Prop 65 Ruling Causes Confusion and Fear

On 29 March, a judge in California issued a proposed ruling against the coffee industry in a long-standing case involving the state’s Proposition 65, potentially leading to coffee carrying “cancer warning” labels. The case has been widely reported in the press over the last few weeks – most often with the headline “Coffee May Cause Cancer” – which has led to misinformation resulting in confusion among consumers, thus, elevating unnecessary anxiety and fear. To help clarify any ambiguity or uncertainty regarding Prop 65 and the recent ruling, I’m going to state the facts as I know them.

It’s my understanding that the court case was for the named defendants to defend themselves for not labelling the coffee with the argument that since coffee is more helpful than harmful, and the amount of acrylamide is miniscule, coffee should be exempt. The judge’s decision is not new – the decision was made in 1986 by the voters in California – the judge is affirming or enforcing the law not changing it.

California’s Proposition 65 – “Prop 65” as it is known – originated as a 1986 ballot initiative. It is formally known as the “Safe Drinking Water and Toxic Enforcement Act of 1986.” Among other items, Prop 65 prohibits businesses (1) from releasing certain substances into the environment, and (2) from exposing individuals to “listed substances” without providing a warning. Essentially, the law requires warning labels that advise consumers about any chemical that may be cancer causing.

Acrylamide, a chemical that exists in many foods, is on the Prop 65 list. Acrylamide is formed by reacting a reducing sugar (glucose, fructose) and free amino acid asparagine (in proteins). It is not added to coffee — acrylamide forms naturally when coffee is roasted, similar to the way it forms naturally in a variety of plant-based foods rich in carbohydrates and proteins when baked, fried, or roasted (like French fries, potato chips, crackers, even cereal). The amount of acrylamide in coffee – again, produced naturally as a byproduct of roasting – is minute. But those trace amounts of acrylamide made it possible to target coffee under Prop 65, even though coffee has never been shown to increase cancer risk. In fact, quite the opposite is true.

The National Coffee Association (NCA) and Specialty Coffee Association (SCA) have been trying to clarify concerns and miscommunication about Prop 65, coffee and acrylamide, noting that the preponderance of scientific research finds coffee consumption part of a healthy lifestyle, and that there is no evidence that coffee is carcinogenic. Conversely, a slew of recent independent studies suggest that coffee may help to prevent certain cancers.

In a statement following the 29 March ruling, William (“Bill”) Murray, president and CEO of the New York-based NCA said, “Coffee has been shown, over and over again, to be a healthy beverage. This lawsuit has made a mockery of Prop 65, has confused consumers, and does nothing to improve public health.”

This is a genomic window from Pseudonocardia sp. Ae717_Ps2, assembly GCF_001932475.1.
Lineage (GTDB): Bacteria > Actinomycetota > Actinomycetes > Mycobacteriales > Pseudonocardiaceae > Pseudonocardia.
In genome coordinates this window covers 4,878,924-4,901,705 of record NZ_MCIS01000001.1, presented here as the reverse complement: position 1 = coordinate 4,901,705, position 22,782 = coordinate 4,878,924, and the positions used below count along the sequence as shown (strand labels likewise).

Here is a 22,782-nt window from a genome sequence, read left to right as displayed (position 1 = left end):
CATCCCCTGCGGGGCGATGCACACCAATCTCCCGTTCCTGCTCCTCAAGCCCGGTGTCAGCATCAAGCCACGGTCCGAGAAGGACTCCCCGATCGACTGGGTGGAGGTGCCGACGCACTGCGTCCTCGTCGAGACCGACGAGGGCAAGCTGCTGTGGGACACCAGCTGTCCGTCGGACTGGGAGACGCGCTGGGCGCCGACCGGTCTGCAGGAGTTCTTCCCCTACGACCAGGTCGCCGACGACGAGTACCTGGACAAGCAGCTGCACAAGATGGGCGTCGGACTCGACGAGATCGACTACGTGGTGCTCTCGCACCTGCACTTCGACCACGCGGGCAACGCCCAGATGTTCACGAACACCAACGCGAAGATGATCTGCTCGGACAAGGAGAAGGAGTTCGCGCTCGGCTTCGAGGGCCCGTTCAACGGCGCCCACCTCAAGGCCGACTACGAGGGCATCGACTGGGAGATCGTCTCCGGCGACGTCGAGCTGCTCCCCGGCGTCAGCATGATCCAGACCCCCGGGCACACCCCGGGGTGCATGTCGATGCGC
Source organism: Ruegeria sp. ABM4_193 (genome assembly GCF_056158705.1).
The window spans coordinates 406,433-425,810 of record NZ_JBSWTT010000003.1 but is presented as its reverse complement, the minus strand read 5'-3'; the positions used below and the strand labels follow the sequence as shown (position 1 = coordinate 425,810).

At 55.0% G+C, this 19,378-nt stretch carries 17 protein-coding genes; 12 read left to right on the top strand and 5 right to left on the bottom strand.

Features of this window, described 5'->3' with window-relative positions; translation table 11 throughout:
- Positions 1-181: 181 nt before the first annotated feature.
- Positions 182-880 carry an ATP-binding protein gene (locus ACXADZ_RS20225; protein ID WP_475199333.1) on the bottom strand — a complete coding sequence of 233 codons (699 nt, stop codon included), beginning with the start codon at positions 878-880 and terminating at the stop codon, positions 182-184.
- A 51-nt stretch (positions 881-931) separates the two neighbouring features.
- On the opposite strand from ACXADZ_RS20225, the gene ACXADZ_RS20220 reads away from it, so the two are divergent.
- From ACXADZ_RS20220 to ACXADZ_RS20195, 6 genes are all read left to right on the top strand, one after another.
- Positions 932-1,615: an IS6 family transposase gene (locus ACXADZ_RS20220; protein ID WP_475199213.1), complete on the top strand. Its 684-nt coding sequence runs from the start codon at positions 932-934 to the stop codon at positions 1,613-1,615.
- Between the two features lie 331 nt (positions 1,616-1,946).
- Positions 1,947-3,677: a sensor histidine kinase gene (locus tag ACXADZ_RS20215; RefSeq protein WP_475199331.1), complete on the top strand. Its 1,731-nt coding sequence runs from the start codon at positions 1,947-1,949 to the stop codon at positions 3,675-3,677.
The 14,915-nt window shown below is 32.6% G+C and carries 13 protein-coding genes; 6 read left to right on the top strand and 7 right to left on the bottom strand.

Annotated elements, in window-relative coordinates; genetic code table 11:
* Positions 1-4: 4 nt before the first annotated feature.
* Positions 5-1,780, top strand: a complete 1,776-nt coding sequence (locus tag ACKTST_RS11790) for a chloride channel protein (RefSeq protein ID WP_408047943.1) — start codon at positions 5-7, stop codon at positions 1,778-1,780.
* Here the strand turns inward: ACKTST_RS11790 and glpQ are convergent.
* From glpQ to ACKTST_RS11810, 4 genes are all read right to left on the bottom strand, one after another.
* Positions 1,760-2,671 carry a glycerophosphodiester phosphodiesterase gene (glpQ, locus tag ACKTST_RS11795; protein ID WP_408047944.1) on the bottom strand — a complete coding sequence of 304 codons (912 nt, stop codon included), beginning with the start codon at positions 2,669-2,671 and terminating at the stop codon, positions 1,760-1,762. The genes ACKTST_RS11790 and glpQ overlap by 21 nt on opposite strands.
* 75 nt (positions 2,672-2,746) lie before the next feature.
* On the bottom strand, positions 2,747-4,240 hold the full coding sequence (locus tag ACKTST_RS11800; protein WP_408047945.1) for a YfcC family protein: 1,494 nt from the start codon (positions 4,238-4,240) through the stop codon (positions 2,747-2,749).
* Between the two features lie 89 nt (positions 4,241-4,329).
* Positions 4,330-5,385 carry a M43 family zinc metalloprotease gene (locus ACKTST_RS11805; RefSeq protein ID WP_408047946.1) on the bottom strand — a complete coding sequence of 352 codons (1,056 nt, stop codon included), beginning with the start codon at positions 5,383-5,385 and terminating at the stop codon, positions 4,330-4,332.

The SCA, which is headquartered in Santa Ana, California, issued a release to its members expressing disappointment in the ruling, noting that the “decision will have a negative effect on consumers who will be confused by cancer labels on a beverage that is known to be part of a healthy diet and on small coffee businesses who will need to navigate the legal complexities of this decision.”

Under Prop 65, businesses are required to show the burden of proof that they should not be subject to the law. Furthermore, the law empowers what are known as “bounty hunter lawsuits” brought by private (non-government) parties — basically a goldmine for lawyers.

The NCA has been actively fighting against coffee’s inclusion in Prop 65. In the same statement (following the 29 March ruling), the NCA emphasised that cancer warning labels on coffee would be misleading, “The US government’s own Dietary Guidelines state that coffee can be part of a healthy lifestyle. The World Health Organization (WHO) has said that coffee does not cause cancer. Study after study has provided evidence of the health benefits of drinking coffee, including longevity – coffee drinkers live longer.”

The NCA was not a party to the legal action but has been working tirelessly to support the defendants and provide research, facts and context about Prop 65. Per the NCA, the coffee industry is currently considering all its options, including potential appeals and further legal actions.

To learn more information on Proposition 65, coffee and cancer, visit the NCA blog: Prop. 65 Percolates: What You Need to Know or see the original NCA Statement on CERT Lawsuit. If you have any lingering questions, please feel free to contact me and I will try to ascertain them for you.

Photo courtesy of Press Coffee

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